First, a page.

"If she never understood the 'fairy way of writing'," says Miss Barry, "it was because she had built a school upon the fairy circles of her village green. Her children were so happy in and about the village that they never discovered an enchanted wood. They planted trees instead of climbing them; they knew all the roads to Market, but nobody showed them the way to Fairyland."

Schools are still being built on the fairy circles of village greens and city streets and some of them have voted the fairies down in the twentieth century - not the children, oh dear no! only those grown ups who fear the unknown and do not yet know Christopher Robin, Ernest Shepard, and "Hoo".

Much browsing among early children's books, companioned by both children and fairies, leaves one with quite another set of fears-of being dull or commonplace, of boring or being bored, of missing the point, of being earnest or facetious, condescending, theoretical, academic, or artificial.

One sees so clearly the inevitable result of being any of these things your work simply isn't read any more. How good it must be, then, for a reviewer of children's books- of any books to rouse such a set of fears in time to scare the writers and the artists, and even the publishers and booksellers of his own day, into a study of the survival of the fittest among children's books since "Goody Two Shoes".

"But we haven't time for anything like that. Leave such investigations to the specialists in education. The publication of children's books, although an attractive item, is a very uncertain one in our business. How can they be made to pay even the cost of production?" It was the publisher of the '90's and early 1900's who argued thus the publisher who regarded librarians as theoretical folk with strong personal prejudices governing the selection of books for their readers. It was before librarians and publishers began really to know each other and to vision a public as yet unreached by either.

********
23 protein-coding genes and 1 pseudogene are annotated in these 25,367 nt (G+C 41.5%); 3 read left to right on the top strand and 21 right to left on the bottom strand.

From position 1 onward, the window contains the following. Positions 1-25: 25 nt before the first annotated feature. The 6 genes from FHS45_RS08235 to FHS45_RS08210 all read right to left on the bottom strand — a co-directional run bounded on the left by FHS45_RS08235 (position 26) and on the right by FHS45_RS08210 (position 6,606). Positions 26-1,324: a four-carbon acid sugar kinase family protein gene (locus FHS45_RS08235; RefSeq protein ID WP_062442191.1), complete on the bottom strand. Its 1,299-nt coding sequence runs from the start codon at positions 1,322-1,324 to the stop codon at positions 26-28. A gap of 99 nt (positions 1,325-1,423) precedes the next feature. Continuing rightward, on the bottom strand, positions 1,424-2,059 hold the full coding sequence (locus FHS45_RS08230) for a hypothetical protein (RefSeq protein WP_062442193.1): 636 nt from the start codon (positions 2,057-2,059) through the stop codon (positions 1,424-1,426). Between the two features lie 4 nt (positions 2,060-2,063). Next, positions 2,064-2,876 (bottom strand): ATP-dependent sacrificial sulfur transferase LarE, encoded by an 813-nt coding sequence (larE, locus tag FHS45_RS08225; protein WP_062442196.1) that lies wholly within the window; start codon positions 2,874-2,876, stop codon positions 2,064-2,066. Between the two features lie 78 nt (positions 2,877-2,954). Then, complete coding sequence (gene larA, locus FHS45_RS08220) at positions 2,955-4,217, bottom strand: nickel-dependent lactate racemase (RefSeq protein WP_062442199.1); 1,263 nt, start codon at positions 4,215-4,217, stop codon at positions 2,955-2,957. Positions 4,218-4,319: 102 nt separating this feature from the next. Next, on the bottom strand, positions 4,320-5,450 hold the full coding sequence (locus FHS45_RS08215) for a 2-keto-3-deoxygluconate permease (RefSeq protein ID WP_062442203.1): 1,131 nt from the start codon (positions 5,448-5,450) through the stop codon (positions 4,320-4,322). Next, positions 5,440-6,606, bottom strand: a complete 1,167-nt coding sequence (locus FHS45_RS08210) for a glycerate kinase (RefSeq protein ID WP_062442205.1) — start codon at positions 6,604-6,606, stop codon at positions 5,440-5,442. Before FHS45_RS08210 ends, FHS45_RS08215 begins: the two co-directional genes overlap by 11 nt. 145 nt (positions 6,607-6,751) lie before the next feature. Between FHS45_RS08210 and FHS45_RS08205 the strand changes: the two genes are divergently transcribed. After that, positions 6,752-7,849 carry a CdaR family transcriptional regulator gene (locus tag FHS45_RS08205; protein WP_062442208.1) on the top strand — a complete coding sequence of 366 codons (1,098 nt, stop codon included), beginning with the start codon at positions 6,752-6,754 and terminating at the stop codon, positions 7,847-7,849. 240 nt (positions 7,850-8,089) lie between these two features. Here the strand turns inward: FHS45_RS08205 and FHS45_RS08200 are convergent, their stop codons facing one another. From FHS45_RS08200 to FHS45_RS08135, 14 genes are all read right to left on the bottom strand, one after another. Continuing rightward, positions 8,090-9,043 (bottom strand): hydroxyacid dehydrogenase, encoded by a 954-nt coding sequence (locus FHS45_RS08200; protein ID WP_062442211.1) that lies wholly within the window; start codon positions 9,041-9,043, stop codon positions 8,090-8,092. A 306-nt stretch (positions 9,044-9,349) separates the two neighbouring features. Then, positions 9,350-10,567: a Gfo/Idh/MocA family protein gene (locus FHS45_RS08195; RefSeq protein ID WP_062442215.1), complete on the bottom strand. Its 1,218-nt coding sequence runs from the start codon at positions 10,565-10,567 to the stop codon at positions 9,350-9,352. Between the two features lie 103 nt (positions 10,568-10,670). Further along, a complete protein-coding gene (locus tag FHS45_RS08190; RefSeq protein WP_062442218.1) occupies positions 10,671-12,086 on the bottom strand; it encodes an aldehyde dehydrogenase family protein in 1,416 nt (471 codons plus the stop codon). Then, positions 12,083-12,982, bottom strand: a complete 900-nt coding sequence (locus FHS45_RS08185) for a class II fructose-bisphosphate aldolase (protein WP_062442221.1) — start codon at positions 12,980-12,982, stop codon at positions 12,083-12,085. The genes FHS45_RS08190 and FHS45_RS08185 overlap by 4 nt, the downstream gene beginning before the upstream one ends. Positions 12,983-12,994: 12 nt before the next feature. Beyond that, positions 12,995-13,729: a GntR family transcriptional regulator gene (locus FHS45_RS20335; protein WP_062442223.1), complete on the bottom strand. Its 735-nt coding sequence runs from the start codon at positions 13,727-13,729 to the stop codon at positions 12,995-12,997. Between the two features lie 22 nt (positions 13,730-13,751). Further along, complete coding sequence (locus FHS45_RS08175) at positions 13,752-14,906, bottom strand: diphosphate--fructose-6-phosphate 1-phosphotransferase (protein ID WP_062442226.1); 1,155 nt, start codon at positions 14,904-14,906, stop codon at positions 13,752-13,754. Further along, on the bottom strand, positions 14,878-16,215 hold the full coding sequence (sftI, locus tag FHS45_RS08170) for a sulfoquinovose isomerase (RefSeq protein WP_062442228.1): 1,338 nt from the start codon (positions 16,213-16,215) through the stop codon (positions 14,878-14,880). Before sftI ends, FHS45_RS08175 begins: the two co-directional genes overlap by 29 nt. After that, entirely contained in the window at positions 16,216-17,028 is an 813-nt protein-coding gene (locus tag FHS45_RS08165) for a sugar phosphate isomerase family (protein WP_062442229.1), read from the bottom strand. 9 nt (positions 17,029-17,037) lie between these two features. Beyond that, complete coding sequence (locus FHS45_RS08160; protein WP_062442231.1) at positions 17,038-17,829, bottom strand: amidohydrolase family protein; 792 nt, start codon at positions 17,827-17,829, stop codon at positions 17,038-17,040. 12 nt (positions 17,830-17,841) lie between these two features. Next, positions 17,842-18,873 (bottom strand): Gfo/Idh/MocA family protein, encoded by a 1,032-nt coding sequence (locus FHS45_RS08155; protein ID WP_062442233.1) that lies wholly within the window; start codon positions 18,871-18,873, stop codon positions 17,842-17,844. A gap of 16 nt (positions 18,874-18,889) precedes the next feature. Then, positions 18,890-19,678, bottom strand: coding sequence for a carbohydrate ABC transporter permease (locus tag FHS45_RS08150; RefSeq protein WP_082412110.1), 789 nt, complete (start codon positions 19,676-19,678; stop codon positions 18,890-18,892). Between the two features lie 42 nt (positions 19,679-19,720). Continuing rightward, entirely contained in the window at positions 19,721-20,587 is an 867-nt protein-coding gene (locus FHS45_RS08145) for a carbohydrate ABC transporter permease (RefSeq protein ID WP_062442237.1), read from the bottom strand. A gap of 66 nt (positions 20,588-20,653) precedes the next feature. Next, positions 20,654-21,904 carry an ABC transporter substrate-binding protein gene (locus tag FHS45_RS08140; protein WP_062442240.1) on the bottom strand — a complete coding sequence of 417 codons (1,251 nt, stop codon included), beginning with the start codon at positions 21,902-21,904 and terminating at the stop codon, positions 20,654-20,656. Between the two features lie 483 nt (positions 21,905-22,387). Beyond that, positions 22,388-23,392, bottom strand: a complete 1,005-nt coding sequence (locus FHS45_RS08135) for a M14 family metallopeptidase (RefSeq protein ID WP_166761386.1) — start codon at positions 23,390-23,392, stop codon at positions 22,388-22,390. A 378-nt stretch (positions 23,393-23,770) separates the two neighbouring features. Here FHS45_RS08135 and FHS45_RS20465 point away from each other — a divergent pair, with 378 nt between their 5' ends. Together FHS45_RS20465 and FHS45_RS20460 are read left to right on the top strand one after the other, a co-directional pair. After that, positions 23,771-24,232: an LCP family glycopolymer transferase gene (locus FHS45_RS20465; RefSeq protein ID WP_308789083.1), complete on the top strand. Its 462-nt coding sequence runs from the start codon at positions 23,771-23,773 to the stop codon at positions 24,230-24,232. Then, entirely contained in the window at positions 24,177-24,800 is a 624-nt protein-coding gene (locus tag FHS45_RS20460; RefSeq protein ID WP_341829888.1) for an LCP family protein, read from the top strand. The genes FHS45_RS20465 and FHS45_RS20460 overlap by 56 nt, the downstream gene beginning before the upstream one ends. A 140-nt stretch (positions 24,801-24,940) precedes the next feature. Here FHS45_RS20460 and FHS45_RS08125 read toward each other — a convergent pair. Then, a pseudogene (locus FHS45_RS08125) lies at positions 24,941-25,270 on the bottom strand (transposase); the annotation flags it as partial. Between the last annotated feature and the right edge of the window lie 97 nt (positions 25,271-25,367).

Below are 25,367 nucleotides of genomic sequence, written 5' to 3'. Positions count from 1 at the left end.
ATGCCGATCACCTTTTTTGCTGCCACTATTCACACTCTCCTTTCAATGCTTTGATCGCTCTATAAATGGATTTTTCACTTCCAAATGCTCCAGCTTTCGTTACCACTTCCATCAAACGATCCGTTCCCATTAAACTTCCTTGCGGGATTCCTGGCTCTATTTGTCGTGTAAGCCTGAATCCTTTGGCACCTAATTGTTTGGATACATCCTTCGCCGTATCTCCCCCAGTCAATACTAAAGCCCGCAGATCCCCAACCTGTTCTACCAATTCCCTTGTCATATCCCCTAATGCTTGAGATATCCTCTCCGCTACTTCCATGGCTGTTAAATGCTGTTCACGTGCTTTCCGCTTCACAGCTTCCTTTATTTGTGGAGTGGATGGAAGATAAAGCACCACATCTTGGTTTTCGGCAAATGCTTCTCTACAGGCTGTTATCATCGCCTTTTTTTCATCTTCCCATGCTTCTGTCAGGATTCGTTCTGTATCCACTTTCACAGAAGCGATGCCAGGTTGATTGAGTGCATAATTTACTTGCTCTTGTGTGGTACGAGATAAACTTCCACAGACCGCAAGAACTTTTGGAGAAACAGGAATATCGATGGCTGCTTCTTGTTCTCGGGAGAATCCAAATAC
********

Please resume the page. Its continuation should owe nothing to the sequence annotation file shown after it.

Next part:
That a librarian even in the '80's, the golden age of American children's books,

could read from a child's standpoint and act with the courage of her own conviction, there is a fine bit of evidence in a list of books with an introduction and annotations by Caroline Hewins, librarian of the Hartford Public LiThis list was published for the

brary. brary. use of American libraries in 1882. It was out of print before my time, but I look upon the discovery of a stray copy of it as a milestone on the long path leading up to the appraisal of children's books.

Miss Hewins dared place "Tom Sawyer" on her list and leave it there. The unsuitability of the book for the reading of boys and girls had been pointed out by such literary mentors of the day as the New York "Evening Post". There was a violent prejudice against it in many libraries. But Miss Hewins heeded not. She merely continued to place "Tom Sawyer" on lists distinguished for their selective judgment and genuine literary association until the book became known for what it is.

From her first list and from John F. Sargent's more comprehensive "Reading for the Young", I gained a fair outlook over the field of children's books in the nineteenth century; and when I began to supervise the work with children in the New York Public Library early in the present century I had the unusual experience of seeing a fair proportion of all the children's books I had ever heard condemned, circulating side by side with the classics, old and


"What are you doing about the selection of children's books?" asked Dr. John S. Billings, the late director of the New York Public Library. "I am letting everybody's favorites circulate until they wear out", was my reply. "There are more than six thousand titles of story books alone,